3

Background

I'm trying to write a script (see end of the question) that checks the temperature on Raspberry PI and shuts it down automatically if it goes too high. The script would be run by cron, once a minute, as root.

The problem

The script is executed, the message is printed as expected, but the shutdown is not scheduled, and there is no error message about why. Indeed after cron runs the script, cat /run/systemd/shutdown/scheduled shows nothing (file does not exist). However, after running the script manually, (still as root), cat /run/systemd/shutdown/scheduled shows that the shutdown is indeed scheduled.

Question

Why does the script work, when invoked manually, but not when invoked by cron (even though it is in root's crontab)?

Related

This question is similar, but the conclusion of the answers seems to be that adding shutdown to root's crontab (via crontab -e as I do) should be fine.

Details

The script: /root/shutdown_overheat.sh

#!/bin/sh

MAXTEMP=30         # temporarily lowered for testing
TEMP=$(/opt/vc/bin/vcgencmd measure_temp | awk -F'[=.]' '{print $2}')
MSG="Temperature $TEMP higher than $MAXTEMP, shutting down in 2 minutes"

if [ "$TEMP" -gt "$MAXTEMP" ]; then
        wall $MSG
        logger System $MSG
        shutdown -h +2 $MSG
fi

Running the script manually (as root):

# ./shutdown_overheat.sh 

Broadcast message from attilio@kolcsag (pts/0) (Fri Mar 13 20:41:13 2020):     

Temperature 54 higher than 30, shutting down in 2 minutes

Shutdown scheduled for Fri 2020-03-13 20:43:13 GMT, use 'shutdown -c' to cancel.
# cat /run/systemd/shutdown/scheduled 
USEC=1584132193792504
WARN_WALL=1
MODE=poweroff
WALL_MESSAGE=Temperature 54 higher than 30, shutting down in 2 minutes

Script executed by cron:


Broadcast message from root@kolcsag (somewhere) (Fri Mar 13 20:42:01 2020):    

Temperature 54 higher than 30, shutting down in 2 minutes

# cat /run/systemd/shutdown/scheduled 
cat: /run/systemd/shutdown/scheduled: No such file or directory

Root's crontab:

# crontab -l



# Edit this file to introduce tasks to be run by cron.
# 
# ... etc

* * * * * /root/shutdown_overheat.sh
4
  • Any errors emailed to root by the cron daemon?
    – Kusalananda
    Mar 13 '20 at 21:16
  • I don't know: where can I check that?
    – Attilio
    Mar 13 '20 at 21:19
  • In root's mailbox?
    – Kusalananda
    Mar 13 '20 at 23:07
  • 1
    it could be a path issue, try specifying the full path to shutdown. And/or try putting it in /etc/crontab. And/or try using poweroff instead of shutdown.
    – gogoud
    Mar 14 '20 at 19:58
0

Kusalananda and gogoud are right. You should check cron mail.

Short answer

Replace:

if [ "$TEMP" -gt "$MAXTEMP" ]; then
        wall $MSG
        logger System $MSG
        shutdown -h +2 $MSG
fi

with:

if [ "$TEMP" -gt "$MAXTEMP" ]; then
        wall $MSG
        logger System $MSG
        /usr/sbin/shutdown -h +2 $MSG
fi

Or where ever your binary is (whereis -b shutdown).

Long answer

I was trying to implement cron-apt and reboot if /var/run/reboot-required exists. I had all my expected log messages in journald, but reboot would not work. Here is what I had in cron.d where cron-apt puts its definitions. I separated everything into a custom script, similar to what you did. The second line was just for testing.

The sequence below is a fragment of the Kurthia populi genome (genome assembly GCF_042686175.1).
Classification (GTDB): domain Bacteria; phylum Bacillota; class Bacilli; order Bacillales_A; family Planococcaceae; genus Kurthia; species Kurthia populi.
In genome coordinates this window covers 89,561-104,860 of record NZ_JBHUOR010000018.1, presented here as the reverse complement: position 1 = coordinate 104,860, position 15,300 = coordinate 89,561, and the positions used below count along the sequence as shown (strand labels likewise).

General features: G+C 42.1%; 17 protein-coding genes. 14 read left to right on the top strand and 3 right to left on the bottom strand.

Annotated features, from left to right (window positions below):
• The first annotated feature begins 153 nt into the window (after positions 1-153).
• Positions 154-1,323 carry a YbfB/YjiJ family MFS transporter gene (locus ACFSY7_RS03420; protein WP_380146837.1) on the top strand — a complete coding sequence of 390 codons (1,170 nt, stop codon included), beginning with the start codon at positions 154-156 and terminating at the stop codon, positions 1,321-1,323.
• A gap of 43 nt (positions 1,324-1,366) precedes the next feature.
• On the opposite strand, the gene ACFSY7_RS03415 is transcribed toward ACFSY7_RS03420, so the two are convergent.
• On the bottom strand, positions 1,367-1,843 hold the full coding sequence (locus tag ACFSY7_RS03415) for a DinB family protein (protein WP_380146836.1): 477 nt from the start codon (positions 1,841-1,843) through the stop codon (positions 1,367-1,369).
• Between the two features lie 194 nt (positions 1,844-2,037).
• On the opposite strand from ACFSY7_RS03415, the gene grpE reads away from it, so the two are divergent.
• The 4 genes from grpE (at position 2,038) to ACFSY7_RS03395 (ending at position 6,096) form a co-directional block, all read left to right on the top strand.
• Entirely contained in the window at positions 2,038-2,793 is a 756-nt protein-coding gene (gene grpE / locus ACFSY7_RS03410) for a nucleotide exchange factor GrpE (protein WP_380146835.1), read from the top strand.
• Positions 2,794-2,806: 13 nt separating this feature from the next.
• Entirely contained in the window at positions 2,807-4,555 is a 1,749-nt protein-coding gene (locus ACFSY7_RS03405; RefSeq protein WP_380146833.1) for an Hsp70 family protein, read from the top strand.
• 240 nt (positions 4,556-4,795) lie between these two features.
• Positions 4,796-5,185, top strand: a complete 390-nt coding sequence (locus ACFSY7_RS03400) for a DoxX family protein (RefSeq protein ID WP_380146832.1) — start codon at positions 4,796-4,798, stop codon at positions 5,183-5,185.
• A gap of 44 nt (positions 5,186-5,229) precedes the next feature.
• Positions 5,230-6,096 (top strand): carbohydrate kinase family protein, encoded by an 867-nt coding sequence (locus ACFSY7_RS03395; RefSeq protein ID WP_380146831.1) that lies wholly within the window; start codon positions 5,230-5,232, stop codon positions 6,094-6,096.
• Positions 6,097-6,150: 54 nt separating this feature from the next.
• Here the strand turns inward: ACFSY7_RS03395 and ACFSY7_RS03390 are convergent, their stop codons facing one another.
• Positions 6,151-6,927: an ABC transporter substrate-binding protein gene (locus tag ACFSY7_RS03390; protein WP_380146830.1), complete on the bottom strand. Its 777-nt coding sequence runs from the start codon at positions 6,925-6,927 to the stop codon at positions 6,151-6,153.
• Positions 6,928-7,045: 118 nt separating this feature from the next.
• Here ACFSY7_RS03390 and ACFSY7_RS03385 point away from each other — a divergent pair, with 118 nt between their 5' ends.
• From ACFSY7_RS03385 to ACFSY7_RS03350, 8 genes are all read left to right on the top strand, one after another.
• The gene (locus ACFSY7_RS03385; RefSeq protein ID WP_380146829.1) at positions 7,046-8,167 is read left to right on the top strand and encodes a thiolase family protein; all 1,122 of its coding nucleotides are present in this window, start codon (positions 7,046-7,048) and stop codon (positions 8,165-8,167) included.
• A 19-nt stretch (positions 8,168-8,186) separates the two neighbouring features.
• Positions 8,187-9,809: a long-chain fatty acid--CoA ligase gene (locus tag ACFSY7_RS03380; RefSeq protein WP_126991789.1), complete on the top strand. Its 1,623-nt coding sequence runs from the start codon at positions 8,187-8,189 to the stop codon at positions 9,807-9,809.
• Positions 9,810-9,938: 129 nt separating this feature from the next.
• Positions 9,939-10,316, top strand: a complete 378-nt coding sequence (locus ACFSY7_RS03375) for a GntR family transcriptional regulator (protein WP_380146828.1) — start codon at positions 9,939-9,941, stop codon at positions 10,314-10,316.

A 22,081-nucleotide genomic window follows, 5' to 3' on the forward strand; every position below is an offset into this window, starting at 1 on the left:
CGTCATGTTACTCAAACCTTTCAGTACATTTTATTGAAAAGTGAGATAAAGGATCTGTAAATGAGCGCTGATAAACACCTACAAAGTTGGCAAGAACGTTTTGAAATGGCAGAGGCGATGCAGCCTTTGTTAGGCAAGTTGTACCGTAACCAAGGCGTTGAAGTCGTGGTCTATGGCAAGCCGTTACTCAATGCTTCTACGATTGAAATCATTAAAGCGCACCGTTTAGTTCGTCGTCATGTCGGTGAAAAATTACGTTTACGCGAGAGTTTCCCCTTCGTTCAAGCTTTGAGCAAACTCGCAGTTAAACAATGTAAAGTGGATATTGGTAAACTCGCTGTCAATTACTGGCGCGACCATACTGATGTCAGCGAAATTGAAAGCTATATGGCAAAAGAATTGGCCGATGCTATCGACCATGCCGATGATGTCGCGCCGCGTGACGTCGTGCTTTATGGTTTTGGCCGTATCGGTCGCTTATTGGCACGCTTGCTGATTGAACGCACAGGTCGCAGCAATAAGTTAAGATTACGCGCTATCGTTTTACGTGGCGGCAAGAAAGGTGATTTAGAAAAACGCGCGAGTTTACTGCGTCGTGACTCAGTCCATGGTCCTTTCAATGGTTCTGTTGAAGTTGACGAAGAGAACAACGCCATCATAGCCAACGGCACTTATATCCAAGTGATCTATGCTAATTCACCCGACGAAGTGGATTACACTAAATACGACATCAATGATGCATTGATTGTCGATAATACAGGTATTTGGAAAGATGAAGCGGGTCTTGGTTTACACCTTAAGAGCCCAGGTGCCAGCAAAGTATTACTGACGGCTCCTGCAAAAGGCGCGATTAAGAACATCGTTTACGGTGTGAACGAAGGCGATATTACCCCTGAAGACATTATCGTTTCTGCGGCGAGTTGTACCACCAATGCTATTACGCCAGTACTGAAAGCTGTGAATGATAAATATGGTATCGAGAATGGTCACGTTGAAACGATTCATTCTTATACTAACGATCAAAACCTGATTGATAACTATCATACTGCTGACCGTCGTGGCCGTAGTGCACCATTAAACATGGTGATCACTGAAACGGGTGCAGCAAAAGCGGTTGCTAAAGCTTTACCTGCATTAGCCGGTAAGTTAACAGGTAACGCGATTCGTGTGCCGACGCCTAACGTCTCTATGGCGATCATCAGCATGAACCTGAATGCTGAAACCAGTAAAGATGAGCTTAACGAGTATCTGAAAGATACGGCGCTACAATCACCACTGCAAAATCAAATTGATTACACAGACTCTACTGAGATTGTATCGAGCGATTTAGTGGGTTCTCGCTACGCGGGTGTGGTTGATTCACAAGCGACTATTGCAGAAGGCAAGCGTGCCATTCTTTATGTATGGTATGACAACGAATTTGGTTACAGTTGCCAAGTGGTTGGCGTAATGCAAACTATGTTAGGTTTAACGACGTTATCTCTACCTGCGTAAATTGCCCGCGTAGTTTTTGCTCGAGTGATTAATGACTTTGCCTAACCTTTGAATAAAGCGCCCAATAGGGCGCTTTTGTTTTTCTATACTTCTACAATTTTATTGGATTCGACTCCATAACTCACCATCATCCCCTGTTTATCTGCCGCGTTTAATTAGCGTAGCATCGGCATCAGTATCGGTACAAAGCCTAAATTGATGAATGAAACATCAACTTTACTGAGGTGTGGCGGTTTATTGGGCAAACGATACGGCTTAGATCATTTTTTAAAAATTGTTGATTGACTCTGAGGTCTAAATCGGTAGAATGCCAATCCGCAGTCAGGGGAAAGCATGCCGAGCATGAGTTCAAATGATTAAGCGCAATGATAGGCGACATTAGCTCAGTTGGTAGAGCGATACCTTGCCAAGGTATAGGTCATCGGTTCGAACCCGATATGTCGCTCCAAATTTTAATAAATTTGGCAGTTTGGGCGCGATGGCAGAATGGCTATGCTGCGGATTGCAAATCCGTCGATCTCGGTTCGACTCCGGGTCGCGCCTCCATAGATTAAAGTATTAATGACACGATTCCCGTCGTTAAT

$ sudo cat /etc/cron.d/cron-apt
45 3 * * *  root  "/usr/local/bin/cron-apt-server"
*/10 * * * *  root  "/usr/local/bin/cron-apt-server"

Before trying every 10 minutes I tried cron.hourly:

$ sudo ln -sf /usr/local/bin/cron-apt-server /etc/cron.hourly/

That worked! Now I was even more confused!

I recreated the files checked by my script: sudo touch /var/run/reboot-required{,.pkgs}; echo test | sudo tee -a /var/run/reboot-required.pkgs

And tested cron.d again. Then noticed journalctl -f telling me about mail right after my cron job:

Mär 10 14:35:24 studentvm1 cron-apt-server[5260]: Rebooting for packages: test
Mär 10 14:35:24 studentvm1 CRON[3037]: pam_unix(cron:session): session closed for user root
Mär 10 14:35:24 studentvm1 postfix/pickup[1998]: A4346601AA6: uid=0 from=<root>
Mär 10 14:35:24 studentvm1 postfix/cleanup[5264]: A4346601AA6: message-id=<20210310133524.A4346601AA6@ubuntu-server>
Mär 10 14:35:24 studentvm1 postfix/qmgr[1999]: A4346601AA6: from=<root@ubuntu-server>, size=1444, nrcpt=1 (queue active)

Postfix just mailed me, or root.

$ sudo mail
Mail version 8.1.2 01/15/2001.  Type ? for help.
"/var/mail/root": 21 messages 21 new

[...]

 N 21 root@ubuntu-serve  Wed Mar 10 14:30   38/1551  Cron <root@studentvm1>  "/usr/local/bin/cron-apt-server"

Whoops we ignored 21 messages. Let's open the last one.

& 21

Message 21:
From root@ubuntu-server  Wed Mar 10 14:30:01 2021
X-Original-To: root
From: root@ubuntu-server (Cron Daemon)
To: root@ubuntu-server
Subject: Cron <root@studentvm1>  "/usr/local/bin/cron-apt-server"
MIME-Version: 1.0
Content-Type: text/plain; charset=UTF-8
Content-Transfer-Encoding: 8bit
X-Cron-Env: <SHELL=/bin/sh>
X-Cron-Env: <HOME=/root>
X-Cron-Env: <PATH=/usr/bin:/bin>
X-Cron-Env: <LOGNAME=root>
Date: Wed, 10 Mar 2021 14:30:01 +0100 (CET)

[...]

+ [[ -f /var/run/reboot-required ]]
+ [[ server == \s\e\r\v\e\r ]]
++ cat /var/run/reboot-required.pkgs
+ msg='Rebooting for packages: test'
+ logger_notice 'Rebooting for packages: test'
+ logger -p notice -t cron-apt-server 'Rebooting for packages: test'
+ shutdown -r now 'Rebooting for packages: test'
/usr/local/bin/cron-apt-server: line 66: shutdown: command not found

& q

And there I had it: line 66: shutdown: command not found I replaced shutdown with /usr/sbin/shutdown and it worked!

The lines prefixed with + are generated by set -x which I set for debugging.

Edit: See also https://askubuntu.com/a/13733/40581

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